Before you can say "holiday shopping," Olympus will unleash three new interchangeable-lens models into its PEN lineup. Of the three models, only one is truly real at the moment: the top-of-the-line replacement for the E-P2, the just-reviewed E-P3, which is scheduled to ship in August. The other two are what Olympus refers to as "concept" announcements, although Olympus' concepts tend to be a lot further along than most. What it usually means is that they lack complete specifications, pricing, and ship dates, and that any actual models tend to be hand-built samples for photography. They are expected to ship this year, however, and we do know that they'll both have the same sensor, autofocus system, TruePic VI imaging engine, and support for AVCHD video that are in the E-P3.
The E-PL3, slated to replace the E-PL2, will be 25 percent smaller than its predecessor and sport a tilting, non-touch-screen 3-inch LCD. Ironically, Olympus will be jettisoning the flash--the E-PL series' flash was a response to the lack of one on the original E-P1--following Sony's lead and including an add-on flash in the box. I don't really mind that approach. It will have a smaller set of art filters than the E-P3. Despite the updated AF system, Olympus says the E-PL3 will have a slightly slower response time, likely because of less processing power, but will burst at up to 5 frames per second. It will come in red, black, chrome, and white.
The E-PM1 looks like it might be the closest thing to a compact point-and-shoot that any of the manufacturers has rolled out yet, and that includes the tiny Pentax Q. It will come in an array of snapshooter-friendly colors--purple, pink, brown, white, silver, and black--and have a stripped-down interface. It will still have a fixed 3-inch, 460,000-pixel LCD, but no mode dial. And, perhaps most importantly, no flash. On one hand, it looks like it will have a full hot shoe, which competitors like the NEX models and Panasonic GF3 lack, but it won't even ship with an add-on flash. I'm not sure how that will fly.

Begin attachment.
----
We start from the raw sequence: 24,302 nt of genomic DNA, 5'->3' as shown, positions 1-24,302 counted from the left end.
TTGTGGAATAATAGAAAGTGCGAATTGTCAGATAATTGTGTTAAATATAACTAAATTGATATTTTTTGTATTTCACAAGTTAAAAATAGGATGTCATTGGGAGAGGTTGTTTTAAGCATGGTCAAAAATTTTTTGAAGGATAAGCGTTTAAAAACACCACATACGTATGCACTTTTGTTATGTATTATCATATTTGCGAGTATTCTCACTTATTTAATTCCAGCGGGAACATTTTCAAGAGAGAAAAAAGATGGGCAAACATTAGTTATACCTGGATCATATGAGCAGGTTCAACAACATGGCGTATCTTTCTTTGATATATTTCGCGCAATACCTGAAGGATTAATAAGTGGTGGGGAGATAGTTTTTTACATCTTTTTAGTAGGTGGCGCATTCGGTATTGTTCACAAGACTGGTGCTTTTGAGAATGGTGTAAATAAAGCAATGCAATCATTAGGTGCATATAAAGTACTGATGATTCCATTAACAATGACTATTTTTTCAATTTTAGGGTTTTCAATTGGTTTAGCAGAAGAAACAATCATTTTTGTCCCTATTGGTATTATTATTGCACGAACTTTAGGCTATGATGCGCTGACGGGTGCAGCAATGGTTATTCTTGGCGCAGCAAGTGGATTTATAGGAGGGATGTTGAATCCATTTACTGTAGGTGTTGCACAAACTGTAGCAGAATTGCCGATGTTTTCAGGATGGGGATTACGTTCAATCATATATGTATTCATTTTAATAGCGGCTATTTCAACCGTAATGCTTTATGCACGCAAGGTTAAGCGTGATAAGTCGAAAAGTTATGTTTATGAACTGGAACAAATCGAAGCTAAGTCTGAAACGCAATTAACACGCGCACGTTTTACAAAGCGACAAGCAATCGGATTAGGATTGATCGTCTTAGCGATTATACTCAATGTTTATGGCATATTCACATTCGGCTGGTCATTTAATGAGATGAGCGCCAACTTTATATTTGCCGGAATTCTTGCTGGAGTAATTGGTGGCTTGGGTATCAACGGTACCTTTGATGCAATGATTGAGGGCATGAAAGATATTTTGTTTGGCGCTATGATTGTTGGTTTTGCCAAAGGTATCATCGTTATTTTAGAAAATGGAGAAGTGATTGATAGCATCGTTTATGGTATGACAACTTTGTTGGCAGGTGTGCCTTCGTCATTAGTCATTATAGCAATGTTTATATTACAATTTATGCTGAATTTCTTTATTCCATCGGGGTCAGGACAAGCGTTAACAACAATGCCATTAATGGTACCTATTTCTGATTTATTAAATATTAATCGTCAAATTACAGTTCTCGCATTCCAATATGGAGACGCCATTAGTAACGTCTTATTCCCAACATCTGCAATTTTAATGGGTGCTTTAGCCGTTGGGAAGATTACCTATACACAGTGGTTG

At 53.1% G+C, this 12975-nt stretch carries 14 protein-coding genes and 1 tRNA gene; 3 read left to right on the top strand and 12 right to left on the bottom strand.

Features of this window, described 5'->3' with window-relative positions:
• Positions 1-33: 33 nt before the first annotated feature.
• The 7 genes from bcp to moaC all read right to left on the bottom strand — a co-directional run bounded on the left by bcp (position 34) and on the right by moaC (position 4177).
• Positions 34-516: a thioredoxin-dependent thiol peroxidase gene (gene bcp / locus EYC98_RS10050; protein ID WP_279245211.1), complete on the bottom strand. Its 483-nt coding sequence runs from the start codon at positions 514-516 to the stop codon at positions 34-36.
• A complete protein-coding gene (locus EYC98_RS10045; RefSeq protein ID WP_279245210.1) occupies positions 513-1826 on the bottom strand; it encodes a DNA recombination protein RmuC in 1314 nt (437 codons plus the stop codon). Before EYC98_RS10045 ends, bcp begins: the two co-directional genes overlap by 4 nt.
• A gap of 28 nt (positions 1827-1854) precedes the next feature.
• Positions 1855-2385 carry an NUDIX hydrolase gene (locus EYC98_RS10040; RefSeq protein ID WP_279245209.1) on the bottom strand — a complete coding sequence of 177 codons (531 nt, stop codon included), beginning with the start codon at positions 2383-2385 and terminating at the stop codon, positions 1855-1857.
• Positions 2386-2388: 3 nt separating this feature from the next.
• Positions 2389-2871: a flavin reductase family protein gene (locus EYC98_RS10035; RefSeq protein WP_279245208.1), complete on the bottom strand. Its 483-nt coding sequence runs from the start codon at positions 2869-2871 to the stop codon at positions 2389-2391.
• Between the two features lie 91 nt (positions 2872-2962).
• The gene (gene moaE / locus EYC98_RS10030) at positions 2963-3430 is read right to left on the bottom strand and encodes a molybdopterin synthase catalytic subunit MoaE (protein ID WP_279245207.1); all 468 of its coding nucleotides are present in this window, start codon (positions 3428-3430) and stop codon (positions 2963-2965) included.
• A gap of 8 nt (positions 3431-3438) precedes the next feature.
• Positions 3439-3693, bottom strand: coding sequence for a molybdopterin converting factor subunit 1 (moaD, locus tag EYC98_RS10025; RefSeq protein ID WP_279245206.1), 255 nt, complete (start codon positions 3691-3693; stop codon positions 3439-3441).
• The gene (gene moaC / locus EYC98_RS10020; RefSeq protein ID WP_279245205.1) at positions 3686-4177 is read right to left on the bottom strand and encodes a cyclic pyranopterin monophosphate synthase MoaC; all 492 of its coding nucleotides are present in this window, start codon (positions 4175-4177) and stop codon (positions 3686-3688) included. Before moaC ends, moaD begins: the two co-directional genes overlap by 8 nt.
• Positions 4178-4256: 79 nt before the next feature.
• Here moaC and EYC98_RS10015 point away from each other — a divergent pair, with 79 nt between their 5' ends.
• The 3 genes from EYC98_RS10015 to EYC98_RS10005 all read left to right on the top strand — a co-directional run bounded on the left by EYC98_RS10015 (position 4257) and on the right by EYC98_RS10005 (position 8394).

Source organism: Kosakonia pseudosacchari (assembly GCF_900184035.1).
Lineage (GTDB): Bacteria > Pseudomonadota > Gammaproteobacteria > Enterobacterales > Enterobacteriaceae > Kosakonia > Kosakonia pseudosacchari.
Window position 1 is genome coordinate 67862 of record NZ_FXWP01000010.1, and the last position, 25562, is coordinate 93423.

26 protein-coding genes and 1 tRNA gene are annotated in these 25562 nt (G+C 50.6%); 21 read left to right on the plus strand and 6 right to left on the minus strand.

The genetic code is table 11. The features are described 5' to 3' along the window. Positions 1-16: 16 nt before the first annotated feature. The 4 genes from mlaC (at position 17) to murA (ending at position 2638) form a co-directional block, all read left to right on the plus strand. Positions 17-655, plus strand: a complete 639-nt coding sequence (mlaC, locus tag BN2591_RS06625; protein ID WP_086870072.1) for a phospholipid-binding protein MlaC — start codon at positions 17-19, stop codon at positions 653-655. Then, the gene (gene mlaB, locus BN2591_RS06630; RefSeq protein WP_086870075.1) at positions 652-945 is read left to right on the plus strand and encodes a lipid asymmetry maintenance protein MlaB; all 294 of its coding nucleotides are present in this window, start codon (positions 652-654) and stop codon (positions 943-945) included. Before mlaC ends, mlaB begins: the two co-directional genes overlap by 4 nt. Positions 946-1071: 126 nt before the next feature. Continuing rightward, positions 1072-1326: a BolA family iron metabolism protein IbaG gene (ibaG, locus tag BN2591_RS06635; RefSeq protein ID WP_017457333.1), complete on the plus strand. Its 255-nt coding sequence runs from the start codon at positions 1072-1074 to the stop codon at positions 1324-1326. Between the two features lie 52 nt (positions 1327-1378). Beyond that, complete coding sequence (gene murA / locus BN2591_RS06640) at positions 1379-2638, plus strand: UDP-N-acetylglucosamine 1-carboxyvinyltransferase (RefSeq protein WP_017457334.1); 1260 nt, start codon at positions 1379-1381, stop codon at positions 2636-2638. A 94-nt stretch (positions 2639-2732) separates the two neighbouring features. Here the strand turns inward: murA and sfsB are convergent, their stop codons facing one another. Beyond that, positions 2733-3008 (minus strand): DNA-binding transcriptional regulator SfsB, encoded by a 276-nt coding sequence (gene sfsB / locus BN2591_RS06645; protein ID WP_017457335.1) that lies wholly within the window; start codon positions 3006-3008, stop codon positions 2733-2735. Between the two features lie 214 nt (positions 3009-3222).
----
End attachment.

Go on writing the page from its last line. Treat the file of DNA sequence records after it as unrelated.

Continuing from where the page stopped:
While both of these cameras sound like they have potential to appeal to more of a mass market than the interchangeable-lens models have thus far, so much depends upon price, at least here in the U.S. If the PM1 could hit $400 I think it might take off. But I doubt it will be that cheap.
As well as new cameras, Olympus also announced a couple of new lenses and an intriguing add-on flash, plus cosmetic redesigns of its current lens lineup. For the enthusiast, the company rolls out its first high-end Micro Four Thirds lens, a 12mm f2 (24mm equivalent) model with a metal body. When you pull down the focus ring it enters a fixed-distance zone focus mode. Though it can only focus as close as about 7.9 inches--I'm a nut for close focus--I really enjoyed shooting with it. (I wish I'd thought to try it on the Panasonic Lumix DMC-G3 before I returned the camera.) On the upside, it's available now; however, it will set you back $799.99.
A more consumer-grade lens, the 45mm f1.8 (90mm equivalent) has the more typical build of the company's MFT lenses. Though prime it's not a pancake, but it incorporates the same seven-blade aperture as the 12mm and will focus only as close as about 20 inches. That one won't be available until September, and will run $399.99.
And finally, Olympus is introducing a new compact flash to go with the PEN lineup and supplement the old FL-14 that's the same vintage as the E-P1. The FL-300R is more powerful, with a Guide Number of 28 at ISO 200 compared with GN 20 for the older model, and can tilt back to bounce or flatten down when not in use (much like the mini flash on Sony's NEX models). It supports wireless operation as well, and runs off two AA batteries. It's available now for $169.99.